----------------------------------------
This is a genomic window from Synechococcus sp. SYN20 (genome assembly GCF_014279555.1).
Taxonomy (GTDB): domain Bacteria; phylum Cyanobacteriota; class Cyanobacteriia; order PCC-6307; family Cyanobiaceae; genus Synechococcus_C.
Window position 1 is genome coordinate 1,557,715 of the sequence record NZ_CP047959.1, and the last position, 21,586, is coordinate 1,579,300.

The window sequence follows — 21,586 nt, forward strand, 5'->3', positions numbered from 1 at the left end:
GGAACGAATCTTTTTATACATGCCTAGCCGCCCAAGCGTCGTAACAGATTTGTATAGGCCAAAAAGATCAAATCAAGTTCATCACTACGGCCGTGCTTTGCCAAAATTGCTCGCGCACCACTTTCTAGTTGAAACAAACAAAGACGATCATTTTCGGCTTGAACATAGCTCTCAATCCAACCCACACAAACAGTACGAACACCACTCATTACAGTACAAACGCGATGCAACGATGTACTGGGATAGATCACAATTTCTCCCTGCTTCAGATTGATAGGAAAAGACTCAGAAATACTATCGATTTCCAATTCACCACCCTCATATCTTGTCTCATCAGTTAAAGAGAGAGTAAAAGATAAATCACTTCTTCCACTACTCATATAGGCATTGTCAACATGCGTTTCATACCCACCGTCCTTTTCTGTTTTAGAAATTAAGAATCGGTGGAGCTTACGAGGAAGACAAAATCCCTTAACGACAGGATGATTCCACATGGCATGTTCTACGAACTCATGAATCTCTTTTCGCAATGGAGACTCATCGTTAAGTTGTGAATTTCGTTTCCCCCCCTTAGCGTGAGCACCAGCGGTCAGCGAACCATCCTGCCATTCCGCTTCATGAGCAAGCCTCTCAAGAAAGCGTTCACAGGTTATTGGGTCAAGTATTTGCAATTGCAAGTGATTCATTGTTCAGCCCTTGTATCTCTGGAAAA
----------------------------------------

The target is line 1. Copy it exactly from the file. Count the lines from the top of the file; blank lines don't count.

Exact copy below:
This is a genomic window from Synechococcus sp. SYN20 (genome assembly GCF_014279555.1).